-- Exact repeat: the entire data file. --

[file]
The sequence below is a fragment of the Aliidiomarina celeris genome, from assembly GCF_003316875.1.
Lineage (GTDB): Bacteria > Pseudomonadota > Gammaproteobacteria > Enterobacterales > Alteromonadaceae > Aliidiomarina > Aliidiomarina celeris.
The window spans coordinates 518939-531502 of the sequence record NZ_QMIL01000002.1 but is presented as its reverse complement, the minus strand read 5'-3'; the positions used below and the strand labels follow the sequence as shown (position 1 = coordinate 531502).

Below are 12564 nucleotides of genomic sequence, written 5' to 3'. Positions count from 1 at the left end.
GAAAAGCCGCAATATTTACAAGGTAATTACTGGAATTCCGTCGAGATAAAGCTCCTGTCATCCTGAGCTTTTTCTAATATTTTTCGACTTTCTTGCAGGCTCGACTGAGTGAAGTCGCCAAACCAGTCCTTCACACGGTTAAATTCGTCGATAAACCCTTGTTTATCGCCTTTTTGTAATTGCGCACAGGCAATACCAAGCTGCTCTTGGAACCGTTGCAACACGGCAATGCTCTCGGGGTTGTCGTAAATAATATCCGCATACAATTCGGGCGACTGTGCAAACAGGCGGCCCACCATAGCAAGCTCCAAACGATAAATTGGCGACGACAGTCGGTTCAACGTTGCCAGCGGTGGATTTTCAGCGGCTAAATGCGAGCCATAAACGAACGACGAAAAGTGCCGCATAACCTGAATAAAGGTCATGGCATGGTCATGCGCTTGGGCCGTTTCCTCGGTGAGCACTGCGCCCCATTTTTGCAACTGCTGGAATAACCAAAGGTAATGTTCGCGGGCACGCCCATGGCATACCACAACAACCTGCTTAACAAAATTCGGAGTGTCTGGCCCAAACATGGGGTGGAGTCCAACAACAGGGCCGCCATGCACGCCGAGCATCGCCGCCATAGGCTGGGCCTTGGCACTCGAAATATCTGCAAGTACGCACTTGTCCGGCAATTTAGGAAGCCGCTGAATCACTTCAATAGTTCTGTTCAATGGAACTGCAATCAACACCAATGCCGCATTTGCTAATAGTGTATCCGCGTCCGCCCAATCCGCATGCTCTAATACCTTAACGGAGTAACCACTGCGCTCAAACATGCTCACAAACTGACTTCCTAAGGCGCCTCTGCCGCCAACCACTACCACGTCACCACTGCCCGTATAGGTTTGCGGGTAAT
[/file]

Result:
The sequence below is a fragment of the Aliidiomarina celeris genome, from assembly GCF_003316875.1.
Lineage (GTDB): Bacteria > Pseudomonadota > Gammaproteobacteria > Enterobacterales > Alteromonadaceae > Aliidiomarina > Aliidiomarina celeris.
The window spans coordinates 518939-531502 of the sequence record NZ_QMIL01000002.1 but is presented as its reverse complement, the minus strand read 5'-3'; the positions used below and the strand labels follow the sequence as shown (position 1 = coordinate 531502).

Below are 12564 nucleotides of genomic sequence, written 5' to 3'. Positions count from 1 at the left end.
GAAAAGCCGCAATATTTACAAGGTAATTACTGGAATTCCGTCGAGATAAAGCTCCTGTCATCCTGAGCTTTTTCTAATATTTTTCGACTTTCTTGCAGGCTCGACTGAGTGAAGTCGCCAAACCAGTCCTTCACACGGTTAAATTCGTCGATAAACCCTTGTTTATCGCCTTTTTGTAATTGCGCACAGGCAATACCAAGCTGCTCTTGGAACCGTTGCAACACGGCAATGCTCTCGGGGTTGTCGTAAATAATATCCGCATACAATTCGGGCGACTGTGCAAACAGGCGGCCCACCATAGCAAGCTCCAAACGATAAATTGGCGACGACAGTCGGTTCAACGTTGCCAGCGGTGGATTTTCAGCGGCTAAATGCGAGCCATAAACGAACGACGAAAAGTGCCGCATAACCTGAATAAAGGTCATGGCATGGTCATGCGCTTGGGCCGTTTCCTCGGTGAGCACTGCGCCCCATTTTTGCAACTGCTGGAATAACCAAAGGTAATGTTCGCGGGCACGCCCATGGCATACCACAACAACCTGCTTAACAAAATTCGGAGTGTCTGGCCCAAACATGGGGTGGAGTCCAACAACAGGGCCGCCATGCACGCCGAGCATCGCCGCCATAGGCTGGGCCTTGGCACTCGAAATATCTGCAAGTACGCACTTGTCCGGCAATTTAGGAAGCCGCTGAATCACTTCAATAGTTCTGTTCAATGGAACTGCAATCAACACCAATGCCGCATTTGCTAATAGTGTATCCGCGTCCGCCCAATCCGCATGCTCTAATACCTTAACGGAGTAACCACTGCGCTCAAACATGCTCACAAACTGACTTCCTAAGGCGCCTCTGCCGCCAACCACTACCACGTCACCACTGCCCGTATAGGTTTGCGGGTAAT